Revealing Reveiling

Islamist Gender Ideology in Contemporary Egypt

By Sherifa Zuhur

Subjects: Middle East Studies
Series: SUNY series in Middle Eastern Studies
Paperback : 9780791409282, 207 pages, July 1992
Hardcover : 9780791409275, 207 pages, July 1992

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Table of contents


1. New Images or Continuous Archetypes?

2. The Process of Listening

3. Her Story: Archetypes and Arguments of Middle Eastern Women

4. Studies of Self-Image

5. Construction of the Virtuous Woman

6. Unveiled Women Reply

7. Dreaming the Myth, and Veiling It






Explores the history of Muslim women and debates over gender, which have developed since the golden age of Islam.


In modern Egypt, the pace of Islamic resurgence has increased as in other Muslim societies. Throughout the twentieth century, Egyptian women have fought fiercely for political participation and for legal and educational reform to improve their status. To many of them, the adoption of a new form of the veil seemed retrogressive and ominous. This book explores the history of Muslim women and the debates over gender, which have developed since the golden age of Islam. It considers the opinions, goals, and ideals of fifty Egyptian women, veiled and unveiled, and compares their views to the gender ideology of the contemporary Islamists. Women's social backgrounds are examined in the context of the Egyptian state and its social policies.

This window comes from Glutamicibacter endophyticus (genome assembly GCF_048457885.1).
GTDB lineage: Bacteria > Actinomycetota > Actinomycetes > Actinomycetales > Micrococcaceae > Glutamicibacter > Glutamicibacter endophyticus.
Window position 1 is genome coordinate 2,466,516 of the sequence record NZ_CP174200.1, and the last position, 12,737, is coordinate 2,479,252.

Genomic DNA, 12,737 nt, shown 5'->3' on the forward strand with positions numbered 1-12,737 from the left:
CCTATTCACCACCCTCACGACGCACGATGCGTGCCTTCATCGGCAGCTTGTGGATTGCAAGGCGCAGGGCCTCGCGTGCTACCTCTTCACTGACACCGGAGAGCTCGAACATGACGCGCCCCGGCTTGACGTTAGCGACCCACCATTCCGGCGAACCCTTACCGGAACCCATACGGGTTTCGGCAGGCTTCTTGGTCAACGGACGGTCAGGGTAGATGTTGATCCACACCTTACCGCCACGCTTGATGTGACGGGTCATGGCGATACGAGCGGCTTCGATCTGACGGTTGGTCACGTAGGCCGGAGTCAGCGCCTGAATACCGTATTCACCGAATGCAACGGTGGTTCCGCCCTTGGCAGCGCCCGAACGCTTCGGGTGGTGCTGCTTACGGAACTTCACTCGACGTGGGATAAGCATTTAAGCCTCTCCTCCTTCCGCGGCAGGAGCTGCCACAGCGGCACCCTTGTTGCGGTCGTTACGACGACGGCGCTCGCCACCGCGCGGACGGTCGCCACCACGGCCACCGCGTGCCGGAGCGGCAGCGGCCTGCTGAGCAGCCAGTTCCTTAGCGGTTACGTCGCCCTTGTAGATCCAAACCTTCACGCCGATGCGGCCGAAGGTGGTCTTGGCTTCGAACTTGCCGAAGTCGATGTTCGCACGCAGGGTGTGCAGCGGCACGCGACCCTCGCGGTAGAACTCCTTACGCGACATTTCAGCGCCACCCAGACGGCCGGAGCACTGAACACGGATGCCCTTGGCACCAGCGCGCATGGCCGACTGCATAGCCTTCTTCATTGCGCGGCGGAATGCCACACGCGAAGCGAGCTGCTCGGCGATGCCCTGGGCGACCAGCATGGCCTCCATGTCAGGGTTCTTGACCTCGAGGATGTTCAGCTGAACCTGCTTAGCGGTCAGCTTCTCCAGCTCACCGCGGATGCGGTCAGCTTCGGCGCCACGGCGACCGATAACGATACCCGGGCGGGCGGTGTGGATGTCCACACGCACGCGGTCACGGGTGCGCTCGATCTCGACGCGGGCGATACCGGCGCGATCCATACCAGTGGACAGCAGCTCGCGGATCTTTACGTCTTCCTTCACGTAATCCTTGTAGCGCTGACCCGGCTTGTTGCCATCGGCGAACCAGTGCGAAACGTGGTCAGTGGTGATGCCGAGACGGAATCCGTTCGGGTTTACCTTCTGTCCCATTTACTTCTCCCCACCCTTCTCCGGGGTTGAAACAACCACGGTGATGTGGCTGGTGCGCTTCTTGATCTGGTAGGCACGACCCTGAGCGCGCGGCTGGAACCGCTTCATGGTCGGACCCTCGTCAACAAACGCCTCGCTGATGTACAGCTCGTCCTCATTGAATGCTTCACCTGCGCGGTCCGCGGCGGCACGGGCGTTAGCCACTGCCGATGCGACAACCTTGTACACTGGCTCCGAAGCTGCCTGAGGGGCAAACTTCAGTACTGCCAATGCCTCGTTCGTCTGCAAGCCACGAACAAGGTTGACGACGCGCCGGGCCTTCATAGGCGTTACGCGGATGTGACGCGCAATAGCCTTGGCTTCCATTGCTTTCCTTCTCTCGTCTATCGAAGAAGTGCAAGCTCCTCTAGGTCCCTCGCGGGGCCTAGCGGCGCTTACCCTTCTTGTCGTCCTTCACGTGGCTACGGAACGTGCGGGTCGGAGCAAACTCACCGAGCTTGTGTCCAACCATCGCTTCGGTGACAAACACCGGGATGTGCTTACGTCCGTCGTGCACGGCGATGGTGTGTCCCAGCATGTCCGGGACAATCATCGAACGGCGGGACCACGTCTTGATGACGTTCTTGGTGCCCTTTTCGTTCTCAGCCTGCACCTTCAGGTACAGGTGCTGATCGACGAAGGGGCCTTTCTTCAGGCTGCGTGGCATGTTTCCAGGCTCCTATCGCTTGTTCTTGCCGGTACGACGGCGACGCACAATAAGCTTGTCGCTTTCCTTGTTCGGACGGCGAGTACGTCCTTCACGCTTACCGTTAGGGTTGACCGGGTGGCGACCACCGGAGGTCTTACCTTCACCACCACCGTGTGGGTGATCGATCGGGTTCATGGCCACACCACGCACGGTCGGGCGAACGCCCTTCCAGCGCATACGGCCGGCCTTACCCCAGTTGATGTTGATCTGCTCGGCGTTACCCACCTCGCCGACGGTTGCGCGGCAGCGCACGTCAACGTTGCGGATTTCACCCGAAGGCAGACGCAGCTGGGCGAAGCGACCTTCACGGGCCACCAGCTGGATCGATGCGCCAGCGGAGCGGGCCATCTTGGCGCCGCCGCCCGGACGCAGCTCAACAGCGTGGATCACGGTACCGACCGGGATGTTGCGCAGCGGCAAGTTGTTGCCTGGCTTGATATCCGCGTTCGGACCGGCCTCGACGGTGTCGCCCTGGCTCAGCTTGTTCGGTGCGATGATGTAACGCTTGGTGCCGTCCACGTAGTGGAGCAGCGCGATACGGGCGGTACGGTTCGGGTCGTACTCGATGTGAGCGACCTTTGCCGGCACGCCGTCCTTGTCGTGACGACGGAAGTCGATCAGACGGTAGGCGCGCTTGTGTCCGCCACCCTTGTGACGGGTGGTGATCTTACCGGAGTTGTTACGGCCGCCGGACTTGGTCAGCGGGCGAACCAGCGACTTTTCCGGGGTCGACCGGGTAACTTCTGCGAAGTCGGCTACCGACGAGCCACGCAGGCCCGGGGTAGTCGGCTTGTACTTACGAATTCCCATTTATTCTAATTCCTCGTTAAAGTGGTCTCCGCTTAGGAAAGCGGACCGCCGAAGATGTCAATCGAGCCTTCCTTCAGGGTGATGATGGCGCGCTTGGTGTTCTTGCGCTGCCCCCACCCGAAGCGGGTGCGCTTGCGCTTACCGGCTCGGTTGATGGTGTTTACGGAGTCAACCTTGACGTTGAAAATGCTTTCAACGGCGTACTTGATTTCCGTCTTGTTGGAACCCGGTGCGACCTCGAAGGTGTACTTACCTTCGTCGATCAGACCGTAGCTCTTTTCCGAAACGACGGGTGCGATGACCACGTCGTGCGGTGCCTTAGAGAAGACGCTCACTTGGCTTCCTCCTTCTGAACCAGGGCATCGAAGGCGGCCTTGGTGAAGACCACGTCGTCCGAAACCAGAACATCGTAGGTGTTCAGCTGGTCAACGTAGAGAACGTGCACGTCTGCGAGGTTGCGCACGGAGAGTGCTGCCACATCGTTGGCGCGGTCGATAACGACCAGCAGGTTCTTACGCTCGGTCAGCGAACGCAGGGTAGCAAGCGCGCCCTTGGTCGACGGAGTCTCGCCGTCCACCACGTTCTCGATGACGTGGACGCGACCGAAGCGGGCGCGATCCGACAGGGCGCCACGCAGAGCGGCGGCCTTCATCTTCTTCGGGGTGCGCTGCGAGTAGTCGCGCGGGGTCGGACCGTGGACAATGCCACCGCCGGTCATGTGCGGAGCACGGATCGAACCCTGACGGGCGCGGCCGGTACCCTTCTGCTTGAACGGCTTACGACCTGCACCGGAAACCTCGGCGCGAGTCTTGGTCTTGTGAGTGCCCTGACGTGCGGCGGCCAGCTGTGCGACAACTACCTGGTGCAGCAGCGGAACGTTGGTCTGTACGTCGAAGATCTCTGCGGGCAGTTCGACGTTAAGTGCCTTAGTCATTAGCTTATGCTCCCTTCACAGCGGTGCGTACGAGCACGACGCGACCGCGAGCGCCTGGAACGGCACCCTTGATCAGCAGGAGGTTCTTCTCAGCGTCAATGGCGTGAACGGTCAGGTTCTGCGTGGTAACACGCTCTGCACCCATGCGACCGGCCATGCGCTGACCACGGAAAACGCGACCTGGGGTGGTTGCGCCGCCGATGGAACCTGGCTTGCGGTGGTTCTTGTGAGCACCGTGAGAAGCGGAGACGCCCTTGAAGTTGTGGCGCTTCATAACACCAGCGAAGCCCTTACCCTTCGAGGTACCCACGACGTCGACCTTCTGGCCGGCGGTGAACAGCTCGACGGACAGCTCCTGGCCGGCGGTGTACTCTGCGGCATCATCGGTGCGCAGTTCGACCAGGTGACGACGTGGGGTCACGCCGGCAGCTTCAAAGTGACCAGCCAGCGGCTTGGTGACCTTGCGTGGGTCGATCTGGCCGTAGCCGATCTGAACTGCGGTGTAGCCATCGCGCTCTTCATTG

Sherifa Zuhur is Visiting Assistant Professor in the Department of History at Massachusetts Institute of Technology.


"It provides an important look at the very contemporary phenomenon of veiling in Egypt through the first-hand reports of the women whom Zuhur has interviewed. Her subjects come across as real people and their discussion in relation to the various questions asked provide quite compelling views of the reason why they favor—and oppose—veiling. " — Jane I. Smith, Iliff School of Theology

"In order to come up with the meaning of veiling and unveiling in contemporary Egypt, this book combines discussion of archetypal figures in the history of Muslim womanhood with self-perception, discussion on femininity, and what it is to be religious. " — Valerie Hoffman-Ladd, University of Illinois at Urbana